It was the TSS/8 that first made me realize the power of the regenerative algorithm that those of us who were into computers were using to create seemingly unlimited progress -- it has been 31 years now, and I still see no sign of the rate of progress diminishing. The head hacker of the TSS/8 system who was paid by UofC to maintain the system did his programming in a very public manner -- there was a blackboard in the TSS/8 room at Uof C on which he would post bits of system code (all in PDP8 assembler of course) and ask for simplifications, or he would be found before this board attempting to improve the function of the time sharing system. This is where I picked up most of my OS fundamentals and was first exposed to the meritocracy of hacking -- no-one cared who you were if your code was better than theirs.

The other new aspect of the TSS/8 system was that computer games were now available. Eliza was the first program I used that could be called a game, and I was impressed with how lifelike it was (just goes to show how much experience with life I'd had at that point). There was a lunar lander game which I thought was really neat and I now realize that it required a large part of the lunar landar emulation to be done in wetware; you needed imagination to play this game.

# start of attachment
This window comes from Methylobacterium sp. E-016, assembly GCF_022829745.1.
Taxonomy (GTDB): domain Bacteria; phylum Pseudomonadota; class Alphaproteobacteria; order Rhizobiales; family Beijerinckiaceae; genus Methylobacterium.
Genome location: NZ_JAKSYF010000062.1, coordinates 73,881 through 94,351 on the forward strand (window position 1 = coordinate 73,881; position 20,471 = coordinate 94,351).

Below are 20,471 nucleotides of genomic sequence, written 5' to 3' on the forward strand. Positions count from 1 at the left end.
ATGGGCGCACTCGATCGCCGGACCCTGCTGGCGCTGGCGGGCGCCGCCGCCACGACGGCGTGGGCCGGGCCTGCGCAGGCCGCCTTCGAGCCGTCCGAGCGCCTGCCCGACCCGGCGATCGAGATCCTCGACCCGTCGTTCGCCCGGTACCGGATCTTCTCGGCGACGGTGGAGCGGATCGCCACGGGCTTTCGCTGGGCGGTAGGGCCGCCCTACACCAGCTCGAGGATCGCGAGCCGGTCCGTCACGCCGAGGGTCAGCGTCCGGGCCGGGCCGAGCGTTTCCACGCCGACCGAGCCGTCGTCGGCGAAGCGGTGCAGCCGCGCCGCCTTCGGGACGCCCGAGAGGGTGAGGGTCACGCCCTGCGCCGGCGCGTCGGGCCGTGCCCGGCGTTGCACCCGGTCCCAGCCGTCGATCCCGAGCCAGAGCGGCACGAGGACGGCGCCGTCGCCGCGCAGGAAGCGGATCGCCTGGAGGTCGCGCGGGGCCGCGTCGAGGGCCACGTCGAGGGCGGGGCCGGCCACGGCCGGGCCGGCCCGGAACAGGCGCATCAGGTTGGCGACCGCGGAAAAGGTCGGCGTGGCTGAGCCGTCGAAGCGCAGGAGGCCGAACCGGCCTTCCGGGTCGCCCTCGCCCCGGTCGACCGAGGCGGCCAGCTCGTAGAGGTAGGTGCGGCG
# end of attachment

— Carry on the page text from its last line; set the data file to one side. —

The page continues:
The game of Life was described in Scientific American mathematical games in October 1970 -- I remember this very well as the first thing I and other nerds did was to create programs to run Life in batch mode. I used to feel guilty about how much paper I was producing printing out endless generations of life patterns on the IBM 360 line printer, and tried doing coding the game in PDP8 assembler -- it worked, but I had no video terminal to display the data which would have eliminated the problem of paper waste (I was in my environmental phase at this time, and I now view this as one of the temporary aberrations of youth).

One difference I noticed between myself and other UofC hackers was that I was always looking for practical applications for my programs. Things like time sharing systems were neat, but given the choice to help code the OS or write a program to do numeric integration of the equations of motion of the N-body program, I would chose the latter. I wrote a program to maintain the membership of the environmental group I headed at this time and, while it probably would have taken less time to manually sort the cards of peoples names, I created a database structure which could be manipulated in various ways to produce the list one wanted, albeit in batch mode. I still have my early programs and will be scanning them to disk in order to document what I have done. Partly, the reason for this is to demonstrate prior art to invalidate assinine software patents.